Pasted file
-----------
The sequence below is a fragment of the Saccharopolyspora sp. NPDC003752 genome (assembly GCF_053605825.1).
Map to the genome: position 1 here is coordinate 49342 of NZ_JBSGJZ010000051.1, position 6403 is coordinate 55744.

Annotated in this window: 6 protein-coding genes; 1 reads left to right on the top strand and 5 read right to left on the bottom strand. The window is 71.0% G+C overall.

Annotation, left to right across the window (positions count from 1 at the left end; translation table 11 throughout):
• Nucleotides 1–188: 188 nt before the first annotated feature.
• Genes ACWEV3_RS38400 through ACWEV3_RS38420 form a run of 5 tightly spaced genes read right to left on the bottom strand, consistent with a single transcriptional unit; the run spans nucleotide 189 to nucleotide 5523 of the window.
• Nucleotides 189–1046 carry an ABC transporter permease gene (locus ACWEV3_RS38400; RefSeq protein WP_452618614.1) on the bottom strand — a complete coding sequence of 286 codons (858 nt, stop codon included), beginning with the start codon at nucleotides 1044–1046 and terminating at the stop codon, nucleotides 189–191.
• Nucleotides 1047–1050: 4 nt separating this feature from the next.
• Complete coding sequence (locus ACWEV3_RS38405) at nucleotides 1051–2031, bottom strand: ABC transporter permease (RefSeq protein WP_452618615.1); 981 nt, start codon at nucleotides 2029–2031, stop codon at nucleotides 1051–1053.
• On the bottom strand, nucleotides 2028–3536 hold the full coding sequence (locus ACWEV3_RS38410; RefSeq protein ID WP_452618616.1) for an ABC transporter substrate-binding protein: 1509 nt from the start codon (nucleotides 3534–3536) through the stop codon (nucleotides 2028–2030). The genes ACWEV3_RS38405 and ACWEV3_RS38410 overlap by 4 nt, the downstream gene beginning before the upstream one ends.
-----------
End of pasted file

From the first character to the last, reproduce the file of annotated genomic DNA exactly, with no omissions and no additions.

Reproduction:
The sequence below is a fragment of the Saccharopolyspora sp. NPDC003752 genome (assembly GCF_053605825.1).
Map to the genome: position 1 here is coordinate 49342 of NZ_JBSGJZ010000051.1, position 6403 is coordinate 55744.

Annotated in this window: 6 protein-coding genes; 1 reads left to right on the top strand and 5 read right to left on the bottom strand. The window is 71.0% G+C overall.

Annotation, left to right across the window (positions count from 1 at the left end; translation table 11 throughout):
• Nucleotides 1–188: 188 nt before the first annotated feature.
• Genes ACWEV3_RS38400 through ACWEV3_RS38420 form a run of 5 tightly spaced genes read right to left on the bottom strand, consistent with a single transcriptional unit; the run spans nucleotide 189 to nucleotide 5523 of the window.
• Nucleotides 189–1046 carry an ABC transporter permease gene (locus ACWEV3_RS38400; RefSeq protein WP_452618614.1) on the bottom strand — a complete coding sequence of 286 codons (858 nt, stop codon included), beginning with the start codon at nucleotides 1044–1046 and terminating at the stop codon, nucleotides 189–191.
• Nucleotides 1047–1050: 4 nt separating this feature from the next.
• Complete coding sequence (locus ACWEV3_RS38405) at nucleotides 1051–2031, bottom strand: ABC transporter permease (RefSeq protein WP_452618615.1); 981 nt, start codon at nucleotides 2029–2031, stop codon at nucleotides 1051–1053.
• On the bottom strand, nucleotides 2028–3536 hold the full coding sequence (locus ACWEV3_RS38410; RefSeq protein ID WP_452618616.1) for an ABC transporter substrate-binding protein: 1509 nt from the start codon (nucleotides 3534–3536) through the stop codon (nucleotides 2028–2030). The genes ACWEV3_RS38405 and ACWEV3_RS38410 overlap by 4 nt, the downstream gene beginning before the upstream one ends.